Originally posted at Fox & Hounds Daily.
By Steven Maviglio.

December has been the cruelest month for San Jose Mayor Chuck Reed and his ballot measure designed to slash the retirement benefits of firefighters, teachers, police officers and other public employees.

The first hit was a long-awaited assessment of the measure by the nonpartisan Legislative Analysts Office (LAO). As expected, the LAO noted that there could be long-term savings from reducing benefits if the measure passed. But it also pointed out that annual costs could increase “hundreds of millions to billion over the next two decades for governments choosing to increase contributions for unfunded liabilities.”

In other words, there’d be none of the immediate fiscal relief to communities that Reed has been touting as the raison d’etre for his measure. Calpensions.com editor Ed Mendel noted in his review of the analysis that “Ironically, the part of the initiative intended to strengthen not cut retirement benefits created an apparent weak spot” for Reed.

Piling on, the LAO also noted that the Reed measure would likely spur a series of lawsuits that could cost taxpayers dearly (for example, in his own city, Reed has budgeted $5 million of taxpayer dollars to defend Measure B, his local attempt to attack pensions). CalPERS already has signaled that it would go to court to protect its interests if Reed’s measure should pass. Unions would likely also take the matter to court, which the LAO noted would jack up the cost of the measure to the state’s taxpayers.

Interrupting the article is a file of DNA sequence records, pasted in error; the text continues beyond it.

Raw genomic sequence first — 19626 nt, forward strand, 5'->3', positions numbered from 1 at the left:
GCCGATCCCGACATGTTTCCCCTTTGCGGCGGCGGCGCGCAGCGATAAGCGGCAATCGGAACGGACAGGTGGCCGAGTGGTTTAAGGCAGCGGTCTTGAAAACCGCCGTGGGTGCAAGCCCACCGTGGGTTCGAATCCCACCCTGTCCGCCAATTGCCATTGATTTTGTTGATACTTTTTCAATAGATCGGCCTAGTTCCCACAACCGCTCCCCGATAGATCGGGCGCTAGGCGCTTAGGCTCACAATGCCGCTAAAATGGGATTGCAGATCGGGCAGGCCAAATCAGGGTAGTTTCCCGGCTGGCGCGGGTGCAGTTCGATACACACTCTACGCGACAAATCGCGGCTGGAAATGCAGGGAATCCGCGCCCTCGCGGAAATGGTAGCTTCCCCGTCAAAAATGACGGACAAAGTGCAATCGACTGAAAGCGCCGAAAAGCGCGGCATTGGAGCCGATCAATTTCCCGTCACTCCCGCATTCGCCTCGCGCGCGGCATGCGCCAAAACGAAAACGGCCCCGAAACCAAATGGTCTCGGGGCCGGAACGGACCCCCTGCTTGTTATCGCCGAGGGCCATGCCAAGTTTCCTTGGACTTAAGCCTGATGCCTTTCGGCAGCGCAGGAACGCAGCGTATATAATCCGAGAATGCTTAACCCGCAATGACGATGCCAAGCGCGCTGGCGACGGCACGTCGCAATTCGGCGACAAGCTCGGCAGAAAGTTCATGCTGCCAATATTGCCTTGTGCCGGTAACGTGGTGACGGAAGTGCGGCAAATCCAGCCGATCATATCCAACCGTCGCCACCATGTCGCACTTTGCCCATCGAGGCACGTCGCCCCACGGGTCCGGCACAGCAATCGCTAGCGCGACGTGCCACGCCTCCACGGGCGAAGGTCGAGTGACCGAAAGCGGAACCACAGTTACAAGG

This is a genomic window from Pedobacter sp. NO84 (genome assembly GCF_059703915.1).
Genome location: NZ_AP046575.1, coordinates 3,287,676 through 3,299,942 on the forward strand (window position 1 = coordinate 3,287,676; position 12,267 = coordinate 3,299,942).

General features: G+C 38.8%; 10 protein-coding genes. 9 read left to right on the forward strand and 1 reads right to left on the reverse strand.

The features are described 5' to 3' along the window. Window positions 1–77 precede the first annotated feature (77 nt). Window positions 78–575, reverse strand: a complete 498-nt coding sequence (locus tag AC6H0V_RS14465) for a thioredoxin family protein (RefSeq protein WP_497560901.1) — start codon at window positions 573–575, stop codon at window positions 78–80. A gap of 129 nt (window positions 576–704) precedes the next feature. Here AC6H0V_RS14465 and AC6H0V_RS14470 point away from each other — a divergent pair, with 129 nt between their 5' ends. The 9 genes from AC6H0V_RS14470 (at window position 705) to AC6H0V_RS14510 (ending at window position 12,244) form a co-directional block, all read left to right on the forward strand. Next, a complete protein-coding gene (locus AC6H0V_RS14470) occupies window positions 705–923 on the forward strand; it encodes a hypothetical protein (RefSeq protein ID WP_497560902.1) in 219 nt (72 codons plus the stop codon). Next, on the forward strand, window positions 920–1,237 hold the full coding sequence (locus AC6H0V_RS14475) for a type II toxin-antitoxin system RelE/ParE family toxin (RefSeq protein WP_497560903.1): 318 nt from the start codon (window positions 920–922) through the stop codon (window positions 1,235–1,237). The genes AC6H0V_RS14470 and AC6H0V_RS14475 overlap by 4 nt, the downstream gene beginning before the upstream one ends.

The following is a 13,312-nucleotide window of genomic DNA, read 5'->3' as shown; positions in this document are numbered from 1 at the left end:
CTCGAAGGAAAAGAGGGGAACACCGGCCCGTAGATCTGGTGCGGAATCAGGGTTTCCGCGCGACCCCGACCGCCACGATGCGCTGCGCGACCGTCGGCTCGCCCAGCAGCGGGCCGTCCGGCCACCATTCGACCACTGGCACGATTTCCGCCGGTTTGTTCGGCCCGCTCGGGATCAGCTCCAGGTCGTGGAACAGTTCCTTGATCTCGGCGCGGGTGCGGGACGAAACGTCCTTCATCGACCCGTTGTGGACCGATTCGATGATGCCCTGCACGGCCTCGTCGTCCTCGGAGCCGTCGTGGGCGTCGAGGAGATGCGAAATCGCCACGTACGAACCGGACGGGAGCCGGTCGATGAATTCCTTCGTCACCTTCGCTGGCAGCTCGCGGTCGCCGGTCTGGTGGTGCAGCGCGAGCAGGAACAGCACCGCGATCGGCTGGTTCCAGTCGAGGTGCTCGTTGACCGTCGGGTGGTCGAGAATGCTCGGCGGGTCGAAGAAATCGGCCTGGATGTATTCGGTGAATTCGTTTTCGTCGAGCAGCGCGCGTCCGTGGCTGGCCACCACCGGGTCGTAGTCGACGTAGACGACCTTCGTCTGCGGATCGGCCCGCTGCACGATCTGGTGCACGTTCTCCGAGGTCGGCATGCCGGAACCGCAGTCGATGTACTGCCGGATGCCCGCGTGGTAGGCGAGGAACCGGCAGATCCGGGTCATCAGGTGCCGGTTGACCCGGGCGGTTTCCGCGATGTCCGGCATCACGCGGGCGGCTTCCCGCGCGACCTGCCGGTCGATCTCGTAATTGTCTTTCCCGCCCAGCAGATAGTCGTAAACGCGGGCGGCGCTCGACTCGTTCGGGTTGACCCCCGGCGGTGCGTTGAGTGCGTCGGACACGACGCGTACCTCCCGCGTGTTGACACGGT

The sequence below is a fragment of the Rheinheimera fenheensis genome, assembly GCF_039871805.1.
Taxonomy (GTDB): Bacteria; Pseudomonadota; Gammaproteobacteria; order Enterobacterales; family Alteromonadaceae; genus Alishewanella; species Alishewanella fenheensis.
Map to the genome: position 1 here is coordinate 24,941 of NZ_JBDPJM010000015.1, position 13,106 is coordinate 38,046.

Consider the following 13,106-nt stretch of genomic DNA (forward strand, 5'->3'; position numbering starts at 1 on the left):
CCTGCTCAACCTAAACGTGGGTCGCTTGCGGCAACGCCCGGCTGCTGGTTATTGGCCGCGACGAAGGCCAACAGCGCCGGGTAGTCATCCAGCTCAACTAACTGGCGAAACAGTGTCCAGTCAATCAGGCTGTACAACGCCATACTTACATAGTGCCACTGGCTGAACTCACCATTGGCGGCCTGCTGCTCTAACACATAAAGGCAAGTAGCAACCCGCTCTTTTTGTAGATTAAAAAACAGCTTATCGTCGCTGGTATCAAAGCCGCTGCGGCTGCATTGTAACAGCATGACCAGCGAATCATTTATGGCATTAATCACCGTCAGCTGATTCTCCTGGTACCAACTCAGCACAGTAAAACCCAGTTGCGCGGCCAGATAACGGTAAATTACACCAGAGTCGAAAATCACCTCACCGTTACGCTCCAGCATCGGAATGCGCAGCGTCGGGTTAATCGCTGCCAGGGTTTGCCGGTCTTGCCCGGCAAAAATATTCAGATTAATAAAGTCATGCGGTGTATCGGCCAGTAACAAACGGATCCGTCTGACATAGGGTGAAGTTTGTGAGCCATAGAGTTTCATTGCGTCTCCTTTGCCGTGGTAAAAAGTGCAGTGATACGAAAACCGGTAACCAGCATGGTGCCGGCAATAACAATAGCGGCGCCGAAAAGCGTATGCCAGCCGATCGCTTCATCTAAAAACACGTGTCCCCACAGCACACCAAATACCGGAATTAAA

That brings us to the second blow to Reed’s measure this month: a Monday ruling a Santa Clara judge that struck down key provisions in Reed’s Measure B. In a huge win for unions, the judge rejected Reed’s attempt to eliminate the “vested rights” of public employees. That provision is the core of Reed’s statewide measure, throwing the legality of his whole initiative into doubt.

The Reed measure also its third body blow this month when a poll by Washington, D.C.-based Garin-Hart-Yang Research showed the measure enjoyed the support of only 36 percent of California voters. The only demographic group supporting the measure was white Republican males; even GOP women opposed it in the poll.

If that all weren’t enough, the icing of the cake might be a self-inflicted wound by Reed himself. Late last week, Reed filed a lawsuit against the Fair Political Practices Commission, challenging the state’s campaign finance reporting law and casting a shadow on his knight-in-shining-armor pension crusader reputation. The FPPC appeared to be unmoved by Reed’s lawsuit, telling the Mercury News: “The FPPC welcomes the chance to vigorously defend California law to limit campaign funds and demand disclosure from all elected officials and candidates.”

Will Reed’s measure survive this streak of bad news? We’ll know in a few weeks when Attorney General Kamala Harris issues her title and summary on the measure and Reed says he’ll make a decision whether to make a push to gather signatures to put it on the November 2014 ballot.